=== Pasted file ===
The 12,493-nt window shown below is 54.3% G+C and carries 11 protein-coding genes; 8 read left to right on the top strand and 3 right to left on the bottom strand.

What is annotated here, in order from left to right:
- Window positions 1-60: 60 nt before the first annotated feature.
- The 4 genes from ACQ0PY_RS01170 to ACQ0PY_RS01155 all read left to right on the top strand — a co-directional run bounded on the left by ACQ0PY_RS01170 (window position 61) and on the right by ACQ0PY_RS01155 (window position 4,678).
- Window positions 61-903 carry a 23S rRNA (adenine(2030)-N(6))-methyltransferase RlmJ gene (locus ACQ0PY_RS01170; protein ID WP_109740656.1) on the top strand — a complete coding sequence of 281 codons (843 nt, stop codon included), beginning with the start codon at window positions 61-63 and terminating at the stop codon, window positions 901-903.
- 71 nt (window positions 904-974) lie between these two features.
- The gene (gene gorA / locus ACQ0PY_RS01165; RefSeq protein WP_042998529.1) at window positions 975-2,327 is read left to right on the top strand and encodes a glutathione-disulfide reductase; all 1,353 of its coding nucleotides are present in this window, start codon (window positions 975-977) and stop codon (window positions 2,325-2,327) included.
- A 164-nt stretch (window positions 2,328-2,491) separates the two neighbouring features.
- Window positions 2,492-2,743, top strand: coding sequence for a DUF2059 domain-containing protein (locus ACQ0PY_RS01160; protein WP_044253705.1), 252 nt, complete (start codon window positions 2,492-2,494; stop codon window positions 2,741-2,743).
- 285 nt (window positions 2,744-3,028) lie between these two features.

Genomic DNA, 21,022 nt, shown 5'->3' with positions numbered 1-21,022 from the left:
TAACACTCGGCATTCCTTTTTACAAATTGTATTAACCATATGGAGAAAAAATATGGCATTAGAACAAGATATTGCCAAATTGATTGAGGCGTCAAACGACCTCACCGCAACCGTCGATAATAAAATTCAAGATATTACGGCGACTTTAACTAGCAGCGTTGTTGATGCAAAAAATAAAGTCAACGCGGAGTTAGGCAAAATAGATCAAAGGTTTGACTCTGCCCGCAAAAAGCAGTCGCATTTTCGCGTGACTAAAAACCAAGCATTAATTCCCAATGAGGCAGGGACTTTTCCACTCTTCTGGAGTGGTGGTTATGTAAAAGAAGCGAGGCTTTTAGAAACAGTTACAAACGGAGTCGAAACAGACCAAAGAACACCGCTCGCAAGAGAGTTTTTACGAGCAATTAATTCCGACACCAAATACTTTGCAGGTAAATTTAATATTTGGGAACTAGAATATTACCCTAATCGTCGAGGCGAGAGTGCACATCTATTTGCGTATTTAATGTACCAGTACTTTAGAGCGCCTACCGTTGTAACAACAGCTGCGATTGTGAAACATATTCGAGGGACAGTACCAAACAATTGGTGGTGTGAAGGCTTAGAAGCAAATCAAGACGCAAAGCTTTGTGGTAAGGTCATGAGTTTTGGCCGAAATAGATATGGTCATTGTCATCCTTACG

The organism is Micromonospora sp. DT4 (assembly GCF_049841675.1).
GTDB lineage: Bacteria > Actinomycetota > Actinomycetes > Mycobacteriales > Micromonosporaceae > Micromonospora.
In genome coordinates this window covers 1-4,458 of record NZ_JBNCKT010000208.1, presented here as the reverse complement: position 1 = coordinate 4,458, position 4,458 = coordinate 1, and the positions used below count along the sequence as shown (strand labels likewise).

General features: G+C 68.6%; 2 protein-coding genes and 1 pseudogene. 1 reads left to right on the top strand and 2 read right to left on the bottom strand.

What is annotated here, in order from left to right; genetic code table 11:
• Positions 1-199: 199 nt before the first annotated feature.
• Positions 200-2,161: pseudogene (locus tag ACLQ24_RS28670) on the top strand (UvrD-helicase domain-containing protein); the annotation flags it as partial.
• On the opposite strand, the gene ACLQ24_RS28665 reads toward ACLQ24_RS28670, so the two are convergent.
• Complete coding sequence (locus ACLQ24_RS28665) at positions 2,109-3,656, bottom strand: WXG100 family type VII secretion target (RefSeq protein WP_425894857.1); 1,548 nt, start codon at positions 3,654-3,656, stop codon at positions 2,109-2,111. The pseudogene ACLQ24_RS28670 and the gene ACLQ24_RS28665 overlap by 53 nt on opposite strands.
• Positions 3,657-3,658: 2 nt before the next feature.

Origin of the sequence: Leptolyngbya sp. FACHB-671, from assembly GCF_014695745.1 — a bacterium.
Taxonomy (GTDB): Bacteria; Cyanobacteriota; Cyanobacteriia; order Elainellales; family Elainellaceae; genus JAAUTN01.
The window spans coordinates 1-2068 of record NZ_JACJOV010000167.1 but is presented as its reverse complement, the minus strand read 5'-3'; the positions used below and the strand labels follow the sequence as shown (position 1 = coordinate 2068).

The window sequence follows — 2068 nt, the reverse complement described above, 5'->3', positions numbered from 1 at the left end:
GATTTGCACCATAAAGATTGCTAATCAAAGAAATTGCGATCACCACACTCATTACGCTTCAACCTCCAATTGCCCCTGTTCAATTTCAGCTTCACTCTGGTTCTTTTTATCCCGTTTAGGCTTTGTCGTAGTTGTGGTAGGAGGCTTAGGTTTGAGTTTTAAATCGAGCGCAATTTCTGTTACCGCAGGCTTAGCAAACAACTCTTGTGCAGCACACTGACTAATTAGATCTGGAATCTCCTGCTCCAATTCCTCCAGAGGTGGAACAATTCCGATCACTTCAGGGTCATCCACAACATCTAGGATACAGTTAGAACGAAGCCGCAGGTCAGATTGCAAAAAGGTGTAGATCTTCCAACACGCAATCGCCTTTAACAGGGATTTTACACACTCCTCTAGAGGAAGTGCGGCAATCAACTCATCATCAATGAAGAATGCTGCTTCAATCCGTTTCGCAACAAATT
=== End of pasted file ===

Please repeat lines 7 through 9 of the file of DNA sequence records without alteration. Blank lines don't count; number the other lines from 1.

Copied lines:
- The gene (gene gorA / locus ACQ0PY_RS01165; RefSeq protein WP_042998529.1) at window positions 975-2,327 is read left to right on the top strand and encodes a glutathione-disulfide reductase; all 1,353 of its coding nucleotides are present in this window, start codon (window positions 975-977) and stop codon (window positions 2,325-2,327) included.
- A 164-nt stretch (window positions 2,328-2,491) separates the two neighbouring features.
- Window positions 2,492-2,743, top strand: coding sequence for a DUF2059 domain-containing protein (locus ACQ0PY_RS01160; protein WP_044253705.1), 252 nt, complete (start codon window positions 2,492-2,494; stop codon window positions 2,741-2,743).